For the document under consideration, a subset of word types in the title, abstract, and keywords are identified by conducting intersection, and the sum of their scalar weights are computed as an additional feature, for example, . Along with

this, we also consider the log of the outward connection (the number of other documents cited) of £>„ that is, log(D,/„„,.(.„„„r,„s/). Lastly, the cosine similarity between 5, and D, in the embedding space, that is, cos-sim(Dei, Dej), is used. An overview of this phase is represented in Figure 5.4.

In this phase, each pair (S, P), (S, P) (S. P,) (S. P). and (S, P) are scored separately to re-rank the papers; the top-three papers P,, P. and P are recommended

FIGURE 5.4 In this phase, each pair (Sd, P2), (Sd, P6) (Sd. P,) (Sd. P4). and (Sd, P7) are scored separately to re-rank the papers; the top-three papers P,, P4. and P7 are recommended.

Architecture: In our work, a supervised “feed forward” neural network is used to rank the documents. This network architecture has three layers, namely, two exponential linear unit layers, and one sigmoid layer. The model is as shown in Figure 5.5. This architecture is used to compute the cosine similarity between the embedding of Sd and S, for textual and categorical fields. Then, the cosine similarity scores are concatenated with numeric features, the weighted sum of intersection words, and two dense layers with the exponential linear unit, a non-linear activation function. The final layer is an output layer with a non-linear sigmoid function, which estimates the probability that 5, is recommended or not. The output layer is defined as:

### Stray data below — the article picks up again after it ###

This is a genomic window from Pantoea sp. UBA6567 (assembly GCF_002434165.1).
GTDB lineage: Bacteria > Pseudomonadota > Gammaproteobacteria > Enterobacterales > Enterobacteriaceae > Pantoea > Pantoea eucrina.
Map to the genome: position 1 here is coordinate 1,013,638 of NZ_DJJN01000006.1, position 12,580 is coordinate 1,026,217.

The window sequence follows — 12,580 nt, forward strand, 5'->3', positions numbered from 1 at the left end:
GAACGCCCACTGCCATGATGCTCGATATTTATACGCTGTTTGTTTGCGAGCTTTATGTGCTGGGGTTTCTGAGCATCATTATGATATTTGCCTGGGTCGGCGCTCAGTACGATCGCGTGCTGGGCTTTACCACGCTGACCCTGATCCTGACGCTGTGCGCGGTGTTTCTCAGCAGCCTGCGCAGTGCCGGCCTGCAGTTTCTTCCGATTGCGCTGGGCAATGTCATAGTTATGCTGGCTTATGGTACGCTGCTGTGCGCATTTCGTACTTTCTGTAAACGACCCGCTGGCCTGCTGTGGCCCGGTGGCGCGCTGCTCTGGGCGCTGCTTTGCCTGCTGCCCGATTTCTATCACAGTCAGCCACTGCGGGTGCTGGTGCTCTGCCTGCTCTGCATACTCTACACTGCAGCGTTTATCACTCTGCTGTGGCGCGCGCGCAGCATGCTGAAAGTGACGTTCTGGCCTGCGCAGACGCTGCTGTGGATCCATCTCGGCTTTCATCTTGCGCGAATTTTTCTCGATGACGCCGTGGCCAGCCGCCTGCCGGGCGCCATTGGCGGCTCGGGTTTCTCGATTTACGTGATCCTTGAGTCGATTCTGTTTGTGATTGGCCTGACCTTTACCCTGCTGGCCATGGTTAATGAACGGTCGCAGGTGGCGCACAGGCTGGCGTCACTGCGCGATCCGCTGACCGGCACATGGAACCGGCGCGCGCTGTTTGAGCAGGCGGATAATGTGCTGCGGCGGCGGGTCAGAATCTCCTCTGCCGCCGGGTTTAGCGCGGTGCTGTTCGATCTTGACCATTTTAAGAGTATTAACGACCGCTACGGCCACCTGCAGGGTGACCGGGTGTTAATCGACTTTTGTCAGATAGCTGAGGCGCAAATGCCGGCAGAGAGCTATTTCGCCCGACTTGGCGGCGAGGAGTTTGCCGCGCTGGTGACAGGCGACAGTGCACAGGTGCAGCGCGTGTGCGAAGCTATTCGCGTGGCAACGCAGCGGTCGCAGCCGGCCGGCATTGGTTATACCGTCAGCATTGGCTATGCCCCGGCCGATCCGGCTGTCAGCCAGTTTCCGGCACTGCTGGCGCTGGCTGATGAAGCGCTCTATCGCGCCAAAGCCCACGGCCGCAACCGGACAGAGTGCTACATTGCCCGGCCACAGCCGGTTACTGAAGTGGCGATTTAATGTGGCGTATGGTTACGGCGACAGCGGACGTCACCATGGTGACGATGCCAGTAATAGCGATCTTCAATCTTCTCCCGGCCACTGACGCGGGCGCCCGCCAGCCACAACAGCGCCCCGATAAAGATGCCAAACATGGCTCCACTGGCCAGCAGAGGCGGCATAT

Training the model: The parameters used in Phase 2 are dlmg, d‘J'r, d?, and the parameters of the three dense layers in the supervised neural network. The triplet loss function defined in Equation 5.3 is used to train these parameters and redefine the

Architecture of a neural network

FIGURE 5.5 Architecture of a neural network.

similarity functions s(S„ D,) as the neural network output set in Equation 5.4. During tests and while recommending the real-time query, we used this proposed model to recommend journal D, with the highest s(Sd, D,) scores.

  • [1] Handling irrelevant fields: Several fields in the scraped raw data sets are notneeded for recommendation purposes, such as GSrank, CitesPerYear, and Ageof the paper. These fields are removed.
  • [2] Handling duplicate fields: During the scraping process, fields with differentnames but having the same values have been collected. Since each web repository maintains its style of metadata about scientific papers, the chances of having the same values with different field names are high. When the integrationof scraped data from different scientific web repositories is done, the presenceof duplicate fields may contribute to high dimensional data. For example,fields like Estimated Citation Count (ECC) and Cites hold the same valuesforming duplicates. Hence, these duplicate fields are removed.
  • [3] Records with missing values: There are several instances in the scraped dataof missing values in different fields of articles, such as URL, DOI. and ISSN.These missing instances can be handled by human intervention by searchingfor it manually.
  • [4] Handling duplicate records: As the developed crawler and scraper aredomain-specific, they scrape data based on the domain name, for example,data imputation, handling missing values, or missing data handling. Scraped